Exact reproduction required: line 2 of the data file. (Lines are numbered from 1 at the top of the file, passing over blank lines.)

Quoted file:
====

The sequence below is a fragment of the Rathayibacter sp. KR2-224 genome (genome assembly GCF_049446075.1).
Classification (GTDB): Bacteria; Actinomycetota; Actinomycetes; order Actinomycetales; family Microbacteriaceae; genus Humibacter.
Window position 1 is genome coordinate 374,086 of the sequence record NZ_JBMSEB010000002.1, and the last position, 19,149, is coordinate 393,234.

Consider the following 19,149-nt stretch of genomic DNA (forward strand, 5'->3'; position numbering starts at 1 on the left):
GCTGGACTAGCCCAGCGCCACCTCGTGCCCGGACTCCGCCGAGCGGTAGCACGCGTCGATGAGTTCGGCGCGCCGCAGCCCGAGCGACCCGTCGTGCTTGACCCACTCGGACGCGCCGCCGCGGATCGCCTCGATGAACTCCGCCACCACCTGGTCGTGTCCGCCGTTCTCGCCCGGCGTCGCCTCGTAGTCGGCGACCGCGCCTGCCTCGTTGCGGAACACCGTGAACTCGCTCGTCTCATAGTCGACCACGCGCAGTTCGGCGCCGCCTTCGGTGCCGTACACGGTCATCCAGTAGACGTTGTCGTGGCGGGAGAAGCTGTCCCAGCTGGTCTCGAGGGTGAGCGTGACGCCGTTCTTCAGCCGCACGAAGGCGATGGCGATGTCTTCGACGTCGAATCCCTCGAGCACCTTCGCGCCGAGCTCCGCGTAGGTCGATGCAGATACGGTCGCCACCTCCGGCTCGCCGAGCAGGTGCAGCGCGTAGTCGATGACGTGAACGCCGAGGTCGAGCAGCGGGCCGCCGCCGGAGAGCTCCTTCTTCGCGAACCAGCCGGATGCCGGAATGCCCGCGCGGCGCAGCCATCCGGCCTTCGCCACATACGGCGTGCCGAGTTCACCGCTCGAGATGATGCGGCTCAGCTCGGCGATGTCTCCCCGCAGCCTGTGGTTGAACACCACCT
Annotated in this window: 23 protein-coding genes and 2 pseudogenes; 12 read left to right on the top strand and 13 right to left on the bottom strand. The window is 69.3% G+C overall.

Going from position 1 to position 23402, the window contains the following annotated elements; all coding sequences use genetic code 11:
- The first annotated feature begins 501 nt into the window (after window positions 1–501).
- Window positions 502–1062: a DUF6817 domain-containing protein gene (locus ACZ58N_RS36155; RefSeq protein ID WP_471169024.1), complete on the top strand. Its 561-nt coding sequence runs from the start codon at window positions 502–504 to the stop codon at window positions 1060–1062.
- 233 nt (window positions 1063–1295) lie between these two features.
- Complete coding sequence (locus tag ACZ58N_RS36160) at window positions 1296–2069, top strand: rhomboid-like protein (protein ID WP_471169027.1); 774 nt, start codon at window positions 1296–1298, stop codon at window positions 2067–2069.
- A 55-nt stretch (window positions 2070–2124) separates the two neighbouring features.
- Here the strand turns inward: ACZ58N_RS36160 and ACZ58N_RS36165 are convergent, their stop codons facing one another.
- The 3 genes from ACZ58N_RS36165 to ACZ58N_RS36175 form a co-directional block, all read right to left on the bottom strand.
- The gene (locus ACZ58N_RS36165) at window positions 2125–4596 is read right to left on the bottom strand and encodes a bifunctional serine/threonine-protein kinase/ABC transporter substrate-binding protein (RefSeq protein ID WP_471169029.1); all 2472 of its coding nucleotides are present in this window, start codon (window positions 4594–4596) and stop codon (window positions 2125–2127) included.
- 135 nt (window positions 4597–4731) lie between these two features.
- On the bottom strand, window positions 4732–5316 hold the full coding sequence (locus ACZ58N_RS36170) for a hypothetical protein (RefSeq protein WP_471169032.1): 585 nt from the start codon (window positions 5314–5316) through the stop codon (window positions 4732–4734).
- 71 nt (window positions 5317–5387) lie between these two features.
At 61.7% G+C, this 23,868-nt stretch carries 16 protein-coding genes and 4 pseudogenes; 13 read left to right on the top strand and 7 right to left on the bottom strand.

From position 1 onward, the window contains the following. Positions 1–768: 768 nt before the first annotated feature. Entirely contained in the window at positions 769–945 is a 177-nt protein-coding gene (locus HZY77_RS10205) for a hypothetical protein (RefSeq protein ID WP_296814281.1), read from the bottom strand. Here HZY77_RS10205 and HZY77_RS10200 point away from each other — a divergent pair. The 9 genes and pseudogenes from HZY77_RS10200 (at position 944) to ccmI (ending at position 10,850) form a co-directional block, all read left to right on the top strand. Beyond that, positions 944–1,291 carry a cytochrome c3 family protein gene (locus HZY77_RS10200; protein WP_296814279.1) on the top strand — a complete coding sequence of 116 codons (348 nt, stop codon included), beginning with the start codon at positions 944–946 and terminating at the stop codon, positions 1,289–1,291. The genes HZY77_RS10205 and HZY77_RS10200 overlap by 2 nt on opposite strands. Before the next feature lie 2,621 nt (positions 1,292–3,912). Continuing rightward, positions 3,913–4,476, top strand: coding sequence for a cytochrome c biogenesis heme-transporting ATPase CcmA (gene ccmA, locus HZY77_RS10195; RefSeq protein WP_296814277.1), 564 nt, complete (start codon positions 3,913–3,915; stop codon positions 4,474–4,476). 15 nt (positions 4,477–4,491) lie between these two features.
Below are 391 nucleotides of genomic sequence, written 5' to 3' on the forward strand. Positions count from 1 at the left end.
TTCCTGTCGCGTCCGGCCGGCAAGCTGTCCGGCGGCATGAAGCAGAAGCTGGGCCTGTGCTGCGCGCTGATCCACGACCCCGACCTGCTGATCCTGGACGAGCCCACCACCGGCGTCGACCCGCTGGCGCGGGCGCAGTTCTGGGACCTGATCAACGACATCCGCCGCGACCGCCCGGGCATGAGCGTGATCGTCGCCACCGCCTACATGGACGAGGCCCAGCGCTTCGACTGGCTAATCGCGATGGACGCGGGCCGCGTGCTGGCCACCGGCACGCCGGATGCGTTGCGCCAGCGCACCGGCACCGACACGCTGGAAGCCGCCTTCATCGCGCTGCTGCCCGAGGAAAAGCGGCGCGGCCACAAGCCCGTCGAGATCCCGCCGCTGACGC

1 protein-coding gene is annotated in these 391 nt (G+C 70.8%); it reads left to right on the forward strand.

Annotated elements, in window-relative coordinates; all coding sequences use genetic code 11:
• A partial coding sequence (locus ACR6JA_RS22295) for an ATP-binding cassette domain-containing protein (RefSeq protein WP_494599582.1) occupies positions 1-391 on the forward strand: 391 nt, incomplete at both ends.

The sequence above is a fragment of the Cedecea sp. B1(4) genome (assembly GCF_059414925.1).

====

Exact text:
Classification (GTDB): Bacteria; Actinomycetota; Actinomycetes; order Actinomycetales; family Microbacteriaceae; genus Humibacter.